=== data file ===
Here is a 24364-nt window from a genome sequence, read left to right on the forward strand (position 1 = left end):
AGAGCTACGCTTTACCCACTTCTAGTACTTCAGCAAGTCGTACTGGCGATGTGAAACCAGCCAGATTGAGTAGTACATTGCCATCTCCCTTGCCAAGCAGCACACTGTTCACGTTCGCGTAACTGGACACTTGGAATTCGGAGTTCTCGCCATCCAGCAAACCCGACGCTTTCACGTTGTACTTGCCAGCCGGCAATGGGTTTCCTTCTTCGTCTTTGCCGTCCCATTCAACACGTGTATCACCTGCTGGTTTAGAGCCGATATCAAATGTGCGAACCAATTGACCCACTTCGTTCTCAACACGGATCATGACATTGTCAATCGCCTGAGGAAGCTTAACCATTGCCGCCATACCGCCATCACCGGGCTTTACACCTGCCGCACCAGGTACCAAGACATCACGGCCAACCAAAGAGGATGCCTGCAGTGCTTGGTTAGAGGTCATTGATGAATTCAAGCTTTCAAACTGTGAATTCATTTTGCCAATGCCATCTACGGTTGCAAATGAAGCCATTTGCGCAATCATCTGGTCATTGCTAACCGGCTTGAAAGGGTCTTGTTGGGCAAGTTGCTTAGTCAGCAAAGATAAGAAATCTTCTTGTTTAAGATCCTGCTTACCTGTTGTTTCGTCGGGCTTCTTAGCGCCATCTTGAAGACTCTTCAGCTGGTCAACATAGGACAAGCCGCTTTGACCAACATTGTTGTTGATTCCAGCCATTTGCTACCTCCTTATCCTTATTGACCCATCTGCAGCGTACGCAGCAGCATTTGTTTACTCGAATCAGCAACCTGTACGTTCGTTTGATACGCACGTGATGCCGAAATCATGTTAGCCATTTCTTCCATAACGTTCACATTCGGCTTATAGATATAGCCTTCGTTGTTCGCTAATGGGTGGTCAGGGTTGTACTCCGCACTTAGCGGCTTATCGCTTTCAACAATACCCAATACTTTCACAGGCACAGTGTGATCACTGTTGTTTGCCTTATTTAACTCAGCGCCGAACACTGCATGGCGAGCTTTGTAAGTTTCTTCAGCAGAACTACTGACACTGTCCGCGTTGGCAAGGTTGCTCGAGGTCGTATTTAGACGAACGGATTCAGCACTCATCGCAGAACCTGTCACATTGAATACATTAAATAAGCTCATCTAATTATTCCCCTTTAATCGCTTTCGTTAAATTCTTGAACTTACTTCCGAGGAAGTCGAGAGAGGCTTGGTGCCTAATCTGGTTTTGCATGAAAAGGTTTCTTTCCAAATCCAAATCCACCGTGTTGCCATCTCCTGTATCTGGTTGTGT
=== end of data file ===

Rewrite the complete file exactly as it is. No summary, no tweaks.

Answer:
Here is a 24364-nt window from a genome sequence, read left to right on the forward strand (position 1 = left end):
AGAGCTACGCTTTACCCACTTCTAGTACTTCAGCAAGTCGTACTGGCGATGTGAAACCAGCCAGATTGAGTAGTACATTGCCATCTCCCTTGCCAAGCAGCACACTGTTCACGTTCGCGTAACTGGACACTTGGAATTCGGAGTTCTCGCCATCCAGCAAACCCGACGCTTTCACGTTGTACTTGCCAGCCGGCAATGGGTTTCCTTCTTCGTCTTTGCCGTCCCATTCAACACGTGTATCACCTGCTGGTTTAGAGCCGATATCAAATGTGCGAACCAATTGACCCACTTCGTTCTCAACACGGATCATGACATTGTCAATCGCCTGAGGAAGCTTAACCATTGCCGCCATACCGCCATCACCGGGCTTTACACCTGCCGCACCAGGTACCAAGACATCACGGCCAACCAAAGAGGATGCCTGCAGTGCTTGGTTAGAGGTCATTGATGAATTCAAGCTTTCAAACTGTGAATTCATTTTGCCAATGCCATCTACGGTTGCAAATGAAGCCATTTGCGCAATCATCTGGTCATTGCTAACCGGCTTGAAAGGGTCTTGTTGGGCAAGTTGCTTAGTCAGCAAAGATAAGAAATCTTCTTGTTTAAGATCCTGCTTACCTGTTGTTTCGTCGGGCTTCTTAGCGCCATCTTGAAGACTCTTCAGCTGGTCAACATAGGACAAGCCGCTTTGACCAACATTGTTGTTGATTCCAGCCATTTGCTACCTCCTTATCCTTATTGACCCATCTGCAGCGTACGCAGCAGCATTTGTTTACTCGAATCAGCAACCTGTACGTTCGTTTGATACGCACGTGATGCCGAAATCATGTTAGCCATTTCTTCCATAACGTTCACATTCGGCTTATAGATATAGCCTTCGTTGTTCGCTAATGGGTGGTCAGGGTTGTACTCCGCACTTAGCGGCTTATCGCTTTCAACAATACCCAATACTTTCACAGGCACAGTGTGATCACTGTTGTTTGCCTTATTTAACTCAGCGCCGAACACTGCATGGCGAGCTTTGTAAGTTTCTTCAGCAGAACTACTGACACTGTCCGCGTTGGCAAGGTTGCTCGAGGTCGTATTTAGACGAACGGATTCAGCACTCATCGCAGAACCTGTCACATTGAATACATTAAATAAGCTCATCTAATTATTCCCCTTTAATCGCTTTCGTTAAATTCTTGAACTTACTTCCGAGGAAGTCGAGAGAGGCTTGGTGCCTAATCTGGTTTTGCATGAAAAGGTTTCTTTCCAAATCCAAATCCACCGTGTTGCCATCTCCTGTATCTGGTTGTGT